General Motors should promptly warn consumers not to drive GM cars that have been recalled because of faulty ignition switches, U.S. Senator Richard Blumenthal said on Thursday.
Blumenthal, a Democrat from Connecticut, who serves on a Senate panel that has scheduled a GM oversight hearing on Wednesday, included his advice in a a letter to GM CEO Mary Barra.
"I urge you to issue a stronger warning to drivers of recalled vehicles of the acknowledged risk they are facing, including a warning not to drive recalled cars," he wrote. "This warning should be issued as soon as possible - in advance of your testimony before the sub-committee."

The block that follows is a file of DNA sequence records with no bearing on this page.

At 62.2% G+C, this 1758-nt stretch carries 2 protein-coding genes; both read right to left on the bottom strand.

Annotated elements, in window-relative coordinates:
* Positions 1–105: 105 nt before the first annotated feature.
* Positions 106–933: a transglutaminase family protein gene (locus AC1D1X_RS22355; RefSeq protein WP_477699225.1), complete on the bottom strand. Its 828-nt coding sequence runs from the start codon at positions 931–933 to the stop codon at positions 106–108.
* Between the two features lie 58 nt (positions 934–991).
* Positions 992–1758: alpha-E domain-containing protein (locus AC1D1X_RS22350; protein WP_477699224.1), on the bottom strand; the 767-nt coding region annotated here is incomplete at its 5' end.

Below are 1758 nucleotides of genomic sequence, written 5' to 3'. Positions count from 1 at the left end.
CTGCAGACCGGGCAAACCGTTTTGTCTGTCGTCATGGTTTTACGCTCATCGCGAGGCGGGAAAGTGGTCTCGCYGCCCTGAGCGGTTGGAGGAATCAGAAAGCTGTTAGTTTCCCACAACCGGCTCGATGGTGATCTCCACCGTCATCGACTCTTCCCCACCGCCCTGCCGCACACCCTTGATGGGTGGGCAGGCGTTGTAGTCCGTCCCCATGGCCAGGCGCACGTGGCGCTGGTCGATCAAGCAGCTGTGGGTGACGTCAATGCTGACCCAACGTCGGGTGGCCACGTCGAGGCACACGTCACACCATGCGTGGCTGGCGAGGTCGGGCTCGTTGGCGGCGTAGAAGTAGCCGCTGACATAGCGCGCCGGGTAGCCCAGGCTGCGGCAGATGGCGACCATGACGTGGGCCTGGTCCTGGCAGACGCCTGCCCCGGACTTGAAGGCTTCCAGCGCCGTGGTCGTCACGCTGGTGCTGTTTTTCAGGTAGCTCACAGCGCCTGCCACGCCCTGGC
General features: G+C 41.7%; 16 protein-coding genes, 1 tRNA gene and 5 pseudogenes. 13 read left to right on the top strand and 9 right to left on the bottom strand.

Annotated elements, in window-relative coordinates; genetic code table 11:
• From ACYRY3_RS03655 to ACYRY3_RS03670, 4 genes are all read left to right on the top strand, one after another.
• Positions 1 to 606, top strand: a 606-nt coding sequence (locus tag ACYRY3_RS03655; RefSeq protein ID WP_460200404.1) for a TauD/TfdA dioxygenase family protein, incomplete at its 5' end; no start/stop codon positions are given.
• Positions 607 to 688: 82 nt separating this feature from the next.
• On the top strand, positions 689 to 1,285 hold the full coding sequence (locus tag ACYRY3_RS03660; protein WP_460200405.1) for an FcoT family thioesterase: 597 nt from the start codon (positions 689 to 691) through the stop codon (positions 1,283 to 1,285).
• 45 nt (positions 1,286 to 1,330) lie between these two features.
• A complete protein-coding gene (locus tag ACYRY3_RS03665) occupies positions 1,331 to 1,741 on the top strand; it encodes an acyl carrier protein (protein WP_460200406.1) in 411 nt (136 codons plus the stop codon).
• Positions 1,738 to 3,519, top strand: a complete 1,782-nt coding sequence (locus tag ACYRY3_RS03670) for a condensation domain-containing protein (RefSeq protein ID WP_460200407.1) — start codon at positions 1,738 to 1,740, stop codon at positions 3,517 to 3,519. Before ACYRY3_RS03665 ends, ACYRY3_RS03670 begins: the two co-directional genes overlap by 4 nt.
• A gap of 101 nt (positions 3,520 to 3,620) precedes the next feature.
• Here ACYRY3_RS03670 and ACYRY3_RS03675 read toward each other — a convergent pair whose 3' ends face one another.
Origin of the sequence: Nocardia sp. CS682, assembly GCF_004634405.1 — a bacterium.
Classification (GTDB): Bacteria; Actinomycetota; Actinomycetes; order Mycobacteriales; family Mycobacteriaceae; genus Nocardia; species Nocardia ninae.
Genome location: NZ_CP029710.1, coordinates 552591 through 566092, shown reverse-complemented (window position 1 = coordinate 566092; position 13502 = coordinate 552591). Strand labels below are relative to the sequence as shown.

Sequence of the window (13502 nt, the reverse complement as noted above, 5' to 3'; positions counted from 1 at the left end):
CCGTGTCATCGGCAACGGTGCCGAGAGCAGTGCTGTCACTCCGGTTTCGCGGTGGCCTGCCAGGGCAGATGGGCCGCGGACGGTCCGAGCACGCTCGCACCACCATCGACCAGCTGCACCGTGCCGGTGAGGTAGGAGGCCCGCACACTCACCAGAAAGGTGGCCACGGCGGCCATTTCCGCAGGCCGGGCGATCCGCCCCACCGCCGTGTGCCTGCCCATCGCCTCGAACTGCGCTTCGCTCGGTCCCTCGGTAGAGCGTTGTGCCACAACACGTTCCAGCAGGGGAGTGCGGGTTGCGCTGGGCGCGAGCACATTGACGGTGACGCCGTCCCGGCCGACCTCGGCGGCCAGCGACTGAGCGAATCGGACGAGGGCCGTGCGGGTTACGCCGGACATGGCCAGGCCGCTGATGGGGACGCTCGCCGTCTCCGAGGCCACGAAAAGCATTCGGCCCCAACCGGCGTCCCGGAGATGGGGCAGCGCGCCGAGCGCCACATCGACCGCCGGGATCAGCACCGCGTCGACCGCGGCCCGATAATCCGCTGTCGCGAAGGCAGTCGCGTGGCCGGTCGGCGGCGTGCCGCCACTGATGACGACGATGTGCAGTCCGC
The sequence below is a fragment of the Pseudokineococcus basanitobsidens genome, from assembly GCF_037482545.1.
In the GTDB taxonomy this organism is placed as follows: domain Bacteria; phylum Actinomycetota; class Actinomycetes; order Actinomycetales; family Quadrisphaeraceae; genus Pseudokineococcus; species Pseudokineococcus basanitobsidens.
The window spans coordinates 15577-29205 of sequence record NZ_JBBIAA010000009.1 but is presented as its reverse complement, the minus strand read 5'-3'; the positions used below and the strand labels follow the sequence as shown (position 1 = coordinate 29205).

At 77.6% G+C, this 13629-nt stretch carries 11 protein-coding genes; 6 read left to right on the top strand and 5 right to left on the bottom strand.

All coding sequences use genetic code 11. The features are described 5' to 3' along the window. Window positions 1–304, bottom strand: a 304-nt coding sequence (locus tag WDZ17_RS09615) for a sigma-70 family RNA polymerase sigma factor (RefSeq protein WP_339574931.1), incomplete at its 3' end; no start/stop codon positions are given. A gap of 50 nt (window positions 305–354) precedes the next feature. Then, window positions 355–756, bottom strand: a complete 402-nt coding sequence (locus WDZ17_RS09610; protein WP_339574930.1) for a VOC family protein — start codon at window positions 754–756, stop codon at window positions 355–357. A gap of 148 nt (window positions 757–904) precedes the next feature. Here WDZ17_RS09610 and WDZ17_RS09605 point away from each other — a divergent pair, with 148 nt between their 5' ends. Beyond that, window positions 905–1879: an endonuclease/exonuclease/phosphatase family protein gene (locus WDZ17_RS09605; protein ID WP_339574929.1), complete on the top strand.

GM has said that the cars are safe to drive with just a key inserted into the ignition, but with no other keys or fobs attached that could affect the operation of the ignition switch or deployment of airbags.
Meanwhile, a federal court in Texas agreed to hear an 'emergency motion' on the GM recall on April 4. If approved, the motion would require GM to tell its customers to stop driving the recalled vehicles until proper repairs can be made.
GM is already offering loaner cars to customers who ask and are concerned for their safety. The company is expected to pick up all costs in providing the loaner vehicles.